Its the time of year where I want to hide in the kitchen all day and make ALL the family favorites. I’m having such a hard time deciding so I decided to make a list of everything on my mind and then choose a few (ha!) from there.
Peanut Brittle – I have never made nor eaten a better brittle so I think this is a must.
Jam Thumbprints – I slightly adapted this recipe for my holiday kids baking class and it was so good! I used only raspberry jam and rolled them in raw sugar for a nice crunch.
Granola – This makes a fantastic teacher gift or housewarming gift. I usually do 1/2 cup walnuts and add raw pumpkin seeds and raw sunflower seeds to make the other 1/2 cup.
Chocolate Covered Pretzels – No recipe needed! Melt good quality chocolate (I use ghirardelli chips). Dip pretzel rods in chocolate and roll in crushed candy canes or sprinkles. Dry on parchment paper.
Growing up in Iowa, corn was everywhere. Though sweet corn is beloved by all, it is only available in the summertime. For my family, to get a year round corn fix, we ate popcorn.
Laying in my bed, I’d hear the shuffle of feet overhead with the whirl of the air popper spitting out hot popped corn. The microwave beeped and the mixing bowl clanked against the counter as the butter knife folded the butter into the hot popcorn. It was my parents’ reward for a job well done. How I loved the smell of the nightly popcorn! As the years went by, mom and dad’s evening ritual became a family affair. The kernels squeaked when pressed against my teeth as I watched Barbara Walters on 20/20.
For my wedding, I received my very own air popper. Seventeen years later and it’s still good as new. The popcorn maker and the bag of yellow kernels are brought out after the children have been tucked into bed. We attentively pop the corn, melt the butter and sprinkle with coarse sea salt before settling the bowl in between our laps on the couch. It’s earthy aroma grounds me and I feel at home.The perfect reward for a job well done.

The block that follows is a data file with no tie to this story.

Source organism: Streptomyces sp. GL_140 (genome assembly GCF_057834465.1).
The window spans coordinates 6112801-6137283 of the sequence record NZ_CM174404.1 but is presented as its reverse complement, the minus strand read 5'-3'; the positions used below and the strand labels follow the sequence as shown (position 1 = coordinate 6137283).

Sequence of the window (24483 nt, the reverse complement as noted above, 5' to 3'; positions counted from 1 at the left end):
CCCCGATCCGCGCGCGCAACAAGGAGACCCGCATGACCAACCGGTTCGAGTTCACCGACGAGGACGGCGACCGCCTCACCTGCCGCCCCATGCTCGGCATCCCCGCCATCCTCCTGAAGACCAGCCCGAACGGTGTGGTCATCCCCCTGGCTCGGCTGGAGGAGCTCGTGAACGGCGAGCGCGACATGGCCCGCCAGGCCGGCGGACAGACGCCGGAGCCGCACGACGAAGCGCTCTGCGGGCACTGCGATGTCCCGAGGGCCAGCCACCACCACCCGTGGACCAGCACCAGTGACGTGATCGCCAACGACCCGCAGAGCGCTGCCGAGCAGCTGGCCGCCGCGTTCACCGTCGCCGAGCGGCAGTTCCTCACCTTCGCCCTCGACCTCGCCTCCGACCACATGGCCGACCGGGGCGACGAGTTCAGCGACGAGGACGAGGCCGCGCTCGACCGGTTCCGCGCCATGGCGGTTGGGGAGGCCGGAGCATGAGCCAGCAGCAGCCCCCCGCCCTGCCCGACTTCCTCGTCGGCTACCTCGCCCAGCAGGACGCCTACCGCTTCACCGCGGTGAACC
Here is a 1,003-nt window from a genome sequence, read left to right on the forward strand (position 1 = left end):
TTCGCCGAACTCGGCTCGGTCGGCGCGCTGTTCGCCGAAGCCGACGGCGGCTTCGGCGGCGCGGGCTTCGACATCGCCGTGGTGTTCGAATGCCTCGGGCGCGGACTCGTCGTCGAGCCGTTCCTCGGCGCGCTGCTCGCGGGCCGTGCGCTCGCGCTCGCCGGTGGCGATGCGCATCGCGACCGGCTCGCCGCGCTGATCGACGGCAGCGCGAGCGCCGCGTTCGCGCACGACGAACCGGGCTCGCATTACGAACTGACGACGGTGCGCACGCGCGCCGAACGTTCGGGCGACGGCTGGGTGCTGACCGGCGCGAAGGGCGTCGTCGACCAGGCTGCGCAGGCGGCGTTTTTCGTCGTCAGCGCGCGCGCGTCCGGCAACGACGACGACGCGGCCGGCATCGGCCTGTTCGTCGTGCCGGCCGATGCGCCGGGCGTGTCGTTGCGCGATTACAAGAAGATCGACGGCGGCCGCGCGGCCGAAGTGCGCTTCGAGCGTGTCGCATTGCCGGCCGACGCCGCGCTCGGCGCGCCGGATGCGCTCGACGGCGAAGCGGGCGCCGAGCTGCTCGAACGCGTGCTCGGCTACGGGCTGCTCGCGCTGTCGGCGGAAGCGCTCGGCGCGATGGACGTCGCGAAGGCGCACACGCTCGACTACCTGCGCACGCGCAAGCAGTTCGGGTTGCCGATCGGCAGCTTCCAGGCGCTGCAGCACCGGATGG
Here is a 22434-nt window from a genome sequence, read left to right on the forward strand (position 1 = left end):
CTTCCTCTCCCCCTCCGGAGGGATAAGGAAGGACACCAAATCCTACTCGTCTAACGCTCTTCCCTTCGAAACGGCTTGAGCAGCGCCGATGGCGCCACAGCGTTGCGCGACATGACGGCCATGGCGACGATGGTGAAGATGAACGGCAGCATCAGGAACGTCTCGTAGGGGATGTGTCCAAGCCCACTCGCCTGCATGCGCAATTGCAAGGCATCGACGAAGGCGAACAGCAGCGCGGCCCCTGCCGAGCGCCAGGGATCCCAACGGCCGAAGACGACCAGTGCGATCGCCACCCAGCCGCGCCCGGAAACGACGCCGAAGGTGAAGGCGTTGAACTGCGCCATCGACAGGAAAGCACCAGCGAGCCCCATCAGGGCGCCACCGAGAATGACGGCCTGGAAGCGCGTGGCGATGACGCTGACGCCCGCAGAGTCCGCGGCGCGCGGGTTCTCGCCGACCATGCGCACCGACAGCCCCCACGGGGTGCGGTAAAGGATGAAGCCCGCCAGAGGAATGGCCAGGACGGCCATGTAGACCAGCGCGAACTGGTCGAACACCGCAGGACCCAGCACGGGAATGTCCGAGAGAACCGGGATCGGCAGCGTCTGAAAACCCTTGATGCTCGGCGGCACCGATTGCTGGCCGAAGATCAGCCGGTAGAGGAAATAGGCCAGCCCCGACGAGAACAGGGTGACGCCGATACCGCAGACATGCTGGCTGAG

Though I’ve eaten popcorn most of my life, I didn’t know much about it until recently. Did you know that popcorn is a special corn plant that is grown for just this purpose? Mostly grown in the Midwest, it is harvested and dried until the kernels reach the perfect level of hydration. Different varieties abound and each offers a slightly different texture and appearance. The multi colored variety, bought in the grocery store’s bulk bin, produced smaller, creamy colored and slightly sweeter popped corn.
As the summer turns to fall, I find myself craving a popcorn treat to harold in the new season. As opposed to caramel corn or popcorn balls, This caramel coated popcorn is incredibly quick and easy. Unlike most caramel corn recipes, this one doesn’t require an hour of stirring in the oven. Unlike, popcorn balls, these have a richer flavor and no burnt fingers! The caramel coats the popcorn and creates a crisp shell.
Caramel Coated Popcorn
Though corn syrup seems the perfect accompaniment to caramel corn, I found that Lyle’s Golden Syrup imparted a fuller flavor to this recipe, plus I love the tin it came in. When using a candy thermometer, be sure to read the temperature when the tip is not touching the bottom of the pan. Enjoy!
¼ cup popcorn kernels
1/2 cup unsalted butter
1/4 cup Lyle’s Golden Syrup
1/4 cup water
1 cup sugar
½ teaspoon kosher salt
¼ teaspoon baking soda
Grease a baking sheet and set aside. Pop corn with whatever method you like best. Pick out and discard all unpopped kernels and pour into large bowl. In a small saucepan, add butter, syrup, water and sugar. Stir and bring to a boil on medium high. Turn down to medium low and clip a candy thermometer to the side. The mixture should stay at a boil. Turn the oven up slightly if not. Cook without stirring until the temperature reaches 300℉, about 15 minutes. Take off the heat and stir in baking soda and salt. The mixture will foam and bubble. Quickly pour over popcorn and stir with a wooden spoon. The caramel hardens quickly so no daudiling. Pour into greased sheet pan. Let cool slightly and then separate into smaller chunks as desired. Let cool. Store at room temperature in an airtight container for 2 days.